*I do not understand how a person could be pro-choice on abortion and in favor of drug criminalization.  It is the exact same argument: personal choice and the control of one’s body.  Plus, you get to sanctimoniously say “I wouldn’t do it personally, but I can’t decide for other people” in both cases.

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2 Responses to The War on Drugs: Graft-Versus-Host Disease

  1. MAR says:

    good post, but dude you skipped over the health concerns way too glibly. While a simple cheap comparison with tobacco, saturated fats, and alcohol is fun, and may apply for weed, coke, ex, etc., its facile for all drugs.

    Health concerns can take two forms: can this substance be taken in moderation (applies to our ‘legal drugs)? And when taken in moderation, does it cause behavior that can be dangerous to others?

    Let’s take the first question. The tiniest amounts of crack and meth cause ridiculous highs. These aren’t things that you can take over your lunch break and come back to work (a good simple test, I think). Thus these drugs have very short routes to the high, which I think drives addiction. And addiction (including to tobacco and alcohol) most definitively is a public health problem.

    Second question. Compare meth and booze. Both can lead to a high where the imbibers are dangerous, violent, unpredictable, and irrational. But to get that drunk requires A LOT of work. It simply isn’t that easy, and many people just don’t get there. Anyone can be psychotic on meth with very little of the substance.

    I just thinks that all drugs are not equal, and thus you cannot lump them all into the same discussion. Finally, no-one has ever tested any of these drugs in the kinds of low-dose, long-term exposure that causes lung-cancer from tobacco. Most heroine/crack etc. users don’t take these drugs for as long as cigarette smokers (they either quit or die), so what if they are 5x, 10x, 20x the carcinogens that tobacco is? We just have no idea, and just releasing them on the public with a label “use at your own risk” isn’t satisfying.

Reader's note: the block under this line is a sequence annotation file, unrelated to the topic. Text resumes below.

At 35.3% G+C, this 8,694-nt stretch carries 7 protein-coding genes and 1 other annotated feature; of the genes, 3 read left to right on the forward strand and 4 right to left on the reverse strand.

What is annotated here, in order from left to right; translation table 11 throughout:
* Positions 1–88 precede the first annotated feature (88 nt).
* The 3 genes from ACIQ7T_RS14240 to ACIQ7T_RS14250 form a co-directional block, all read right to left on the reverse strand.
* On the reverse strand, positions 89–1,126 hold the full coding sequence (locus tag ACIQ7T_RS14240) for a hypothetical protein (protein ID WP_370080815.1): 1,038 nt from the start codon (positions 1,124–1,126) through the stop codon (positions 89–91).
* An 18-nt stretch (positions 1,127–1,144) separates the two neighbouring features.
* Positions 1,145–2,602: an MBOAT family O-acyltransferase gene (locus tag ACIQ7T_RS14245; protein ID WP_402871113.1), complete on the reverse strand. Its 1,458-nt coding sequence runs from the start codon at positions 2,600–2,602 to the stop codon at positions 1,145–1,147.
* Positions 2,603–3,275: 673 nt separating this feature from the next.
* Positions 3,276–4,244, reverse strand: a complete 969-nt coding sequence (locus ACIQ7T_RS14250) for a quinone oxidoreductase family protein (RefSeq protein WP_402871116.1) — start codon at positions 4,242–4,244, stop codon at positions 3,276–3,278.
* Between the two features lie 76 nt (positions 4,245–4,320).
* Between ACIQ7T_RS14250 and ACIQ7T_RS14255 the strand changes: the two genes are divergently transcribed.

• joebenaiah says:

      I admit that is glib to compare heroin and meth to twinkies, but the fact remains, saturated fat kills a hell of a lot more Americans than meth does. We turn a blind eye to all of the shit that actually does us in, but overreact to things that are relatively minor problems. The fact that people grow out of taking hard core drugs (or thankfully die) supports that they aren’t paramount health problems, while the pervasive lifelong abuse of cigarettes, booze and food leads to chronic health issues that drive up health care costs, lower life expectancy and generally are a pain in everyone’s ass.

      Further, while it’s true that meth and crack use leads to anti-social behavior, there has to be a better solution than locking drug-addled street people up indefinitely. I want to do a post about prison and drug reform from an economic and statistical perspective where I will go into this in greater detail, but the HOPE probation program in Hawaii is pretty remarkable. Addicts are put on a high intensity probation where they have to call their probation officer every day to find out if they have a drug test that day, they are drug tested at least once a week and any slip up result in a couple of days in jail. So addicts are given structure and accountability, with clear consequences and something like 70% of them successfully graduate from the program at a fraction of the cost of prison. Plus, they actually get a chance to rebuild their lives.

      As for your point about how much work it takes to get drunk, well, its a labor of love as we both know.